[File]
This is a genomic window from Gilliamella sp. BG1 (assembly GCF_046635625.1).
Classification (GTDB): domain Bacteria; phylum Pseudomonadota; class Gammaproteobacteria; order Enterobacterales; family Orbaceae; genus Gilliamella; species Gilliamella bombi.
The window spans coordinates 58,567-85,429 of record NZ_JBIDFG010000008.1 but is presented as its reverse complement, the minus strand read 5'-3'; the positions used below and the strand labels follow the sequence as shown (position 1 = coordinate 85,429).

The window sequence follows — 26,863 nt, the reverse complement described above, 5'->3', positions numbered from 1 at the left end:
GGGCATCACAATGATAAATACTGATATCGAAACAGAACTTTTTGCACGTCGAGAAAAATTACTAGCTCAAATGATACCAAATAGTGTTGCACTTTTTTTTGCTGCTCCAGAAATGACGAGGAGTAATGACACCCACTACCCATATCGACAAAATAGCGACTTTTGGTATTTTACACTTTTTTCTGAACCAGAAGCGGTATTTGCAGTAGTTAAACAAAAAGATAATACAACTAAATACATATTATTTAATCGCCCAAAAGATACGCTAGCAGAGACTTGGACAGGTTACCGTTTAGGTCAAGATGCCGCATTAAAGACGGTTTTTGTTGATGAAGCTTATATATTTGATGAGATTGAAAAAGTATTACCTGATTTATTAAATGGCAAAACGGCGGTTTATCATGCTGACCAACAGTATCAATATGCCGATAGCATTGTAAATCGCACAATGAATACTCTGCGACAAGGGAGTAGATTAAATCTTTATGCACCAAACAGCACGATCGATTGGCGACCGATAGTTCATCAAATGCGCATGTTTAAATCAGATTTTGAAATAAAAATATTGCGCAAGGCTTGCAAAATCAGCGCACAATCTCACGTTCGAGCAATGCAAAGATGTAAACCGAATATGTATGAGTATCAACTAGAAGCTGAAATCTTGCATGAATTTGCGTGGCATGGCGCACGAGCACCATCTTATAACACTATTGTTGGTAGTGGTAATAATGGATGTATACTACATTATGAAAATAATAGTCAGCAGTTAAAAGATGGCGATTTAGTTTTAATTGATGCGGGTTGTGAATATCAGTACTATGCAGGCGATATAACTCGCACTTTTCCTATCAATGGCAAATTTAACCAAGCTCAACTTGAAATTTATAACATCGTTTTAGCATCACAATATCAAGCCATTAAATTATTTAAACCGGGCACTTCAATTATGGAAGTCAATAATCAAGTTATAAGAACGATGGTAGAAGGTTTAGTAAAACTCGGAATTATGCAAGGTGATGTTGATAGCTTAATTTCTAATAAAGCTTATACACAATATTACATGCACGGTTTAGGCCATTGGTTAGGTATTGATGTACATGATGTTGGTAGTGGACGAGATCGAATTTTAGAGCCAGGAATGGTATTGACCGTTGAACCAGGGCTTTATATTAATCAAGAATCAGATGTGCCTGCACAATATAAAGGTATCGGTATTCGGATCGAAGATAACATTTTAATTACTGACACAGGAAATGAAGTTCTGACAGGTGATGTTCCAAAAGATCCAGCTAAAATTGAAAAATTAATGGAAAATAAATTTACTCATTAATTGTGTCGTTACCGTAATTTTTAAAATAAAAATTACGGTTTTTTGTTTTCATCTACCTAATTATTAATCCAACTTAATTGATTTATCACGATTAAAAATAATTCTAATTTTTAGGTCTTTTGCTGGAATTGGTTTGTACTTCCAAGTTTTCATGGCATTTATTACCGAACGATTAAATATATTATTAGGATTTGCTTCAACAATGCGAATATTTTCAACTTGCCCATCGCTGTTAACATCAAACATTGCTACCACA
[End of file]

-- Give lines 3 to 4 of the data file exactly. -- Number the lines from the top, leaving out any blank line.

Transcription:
The window spans coordinates 58,567-85,429 of record NZ_JBIDFG010000008.1 but is presented as its reverse complement, the minus strand read 5'-3'; the positions used below and the strand labels follow the sequence as shown (position 1 = coordinate 85,429).

The window sequence follows — 26,863 nt, the reverse complement described above, 5'->3', positions numbered from 1 at the left end: